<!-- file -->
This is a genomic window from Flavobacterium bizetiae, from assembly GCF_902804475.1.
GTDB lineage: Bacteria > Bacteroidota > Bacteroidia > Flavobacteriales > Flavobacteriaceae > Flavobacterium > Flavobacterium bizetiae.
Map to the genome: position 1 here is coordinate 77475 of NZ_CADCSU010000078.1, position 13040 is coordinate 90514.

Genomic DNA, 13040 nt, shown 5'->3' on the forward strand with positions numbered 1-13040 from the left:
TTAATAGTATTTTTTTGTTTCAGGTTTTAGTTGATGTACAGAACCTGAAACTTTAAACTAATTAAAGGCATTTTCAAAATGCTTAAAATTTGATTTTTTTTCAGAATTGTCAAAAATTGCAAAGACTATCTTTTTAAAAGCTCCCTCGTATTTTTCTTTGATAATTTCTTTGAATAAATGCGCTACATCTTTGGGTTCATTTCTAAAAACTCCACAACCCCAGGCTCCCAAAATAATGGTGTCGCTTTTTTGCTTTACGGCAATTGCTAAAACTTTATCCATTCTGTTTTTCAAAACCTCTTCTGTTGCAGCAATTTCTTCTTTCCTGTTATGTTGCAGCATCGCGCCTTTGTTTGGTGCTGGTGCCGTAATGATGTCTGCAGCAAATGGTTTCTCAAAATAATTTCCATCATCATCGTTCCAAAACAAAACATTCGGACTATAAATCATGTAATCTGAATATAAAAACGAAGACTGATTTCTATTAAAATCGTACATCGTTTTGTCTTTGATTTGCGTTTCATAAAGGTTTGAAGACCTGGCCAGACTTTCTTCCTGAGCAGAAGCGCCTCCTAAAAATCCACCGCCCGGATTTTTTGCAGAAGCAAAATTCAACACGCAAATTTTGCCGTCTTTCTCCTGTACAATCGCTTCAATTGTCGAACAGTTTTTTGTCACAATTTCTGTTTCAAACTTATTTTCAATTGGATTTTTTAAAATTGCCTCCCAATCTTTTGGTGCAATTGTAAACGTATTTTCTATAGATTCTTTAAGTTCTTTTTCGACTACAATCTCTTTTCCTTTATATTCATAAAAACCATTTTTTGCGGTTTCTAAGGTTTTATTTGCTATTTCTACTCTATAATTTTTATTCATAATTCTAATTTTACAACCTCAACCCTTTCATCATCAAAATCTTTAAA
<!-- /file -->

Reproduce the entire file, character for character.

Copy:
This is a genomic window from Flavobacterium bizetiae, from assembly GCF_902804475.1.
GTDB lineage: Bacteria > Bacteroidota > Bacteroidia > Flavobacteriales > Flavobacteriaceae > Flavobacterium > Flavobacterium bizetiae.
Map to the genome: position 1 here is coordinate 77475 of NZ_CADCSU010000078.1, position 13040 is coordinate 90514.

Genomic DNA, 13040 nt, shown 5'->3' on the forward strand with positions numbered 1-13040 from the left:
TTAATAGTATTTTTTTGTTTCAGGTTTTAGTTGATGTACAGAACCTGAAACTTTAAACTAATTAAAGGCATTTTCAAAATGCTTAAAATTTGATTTTTTTTCAGAATTGTCAAAAATTGCAAAGACTATCTTTTTAAAAGCTCCCTCGTATTTTTCTTTGATAATTTCTTTGAATAAATGCGCTACATCTTTGGGTTCATTTCTAAAAACTCCACAACCCCAGGCTCCCAAAATAATGGTGTCGCTTTTTTGCTTTACGGCAATTGCTAAAACTTTATCCATTCTGTTTTTCAAAACCTCTTCTGTTGCAGCAATTTCTTCTTTCCTGTTATGTTGCAGCATCGCGCCTTTGTTTGGTGCTGGTGCCGTAATGATGTCTGCAGCAAATGGTTTCTCAAAATAATTTCCATCATCATCGTTCCAAAACAAAACATTCGGACTATAAATCATGTAATCTGAATATAAAAACGAAGACTGATTTCTATTAAAATCGTACATCGTTTTGTCTTTGATTTGCGTTTCATAAAGGTTTGAAGACCTGGCCAGACTTTCTTCCTGAGCAGAAGCGCCTCCTAAAAATCCACCGCCCGGATTTTTTGCAGAAGCAAAATTCAACACGCAAATTTTGCCGTCTTTCTCCTGTACAATCGCTTCAATTGTCGAACAGTTTTTTGTCACAATTTCTGTTTCAAACTTATTTTCAATTGGATTTTTTAAAATTGCCTCCCAATCTTTTGGTGCAATTGTAAACGTATTTTCTATAGATTCTTTAAGTTCTTTTTCGACTACAATCTCTTTTCCTTTATATTCATAAAAACCATTTTTTGCGGTTTCTAAGGTTTTATTTGCTATTTCTACTCTATAATTTTTATTCATAATTCTAATTTTACAACCTCAACCCTTTCATCATCAAAATCTTTAAA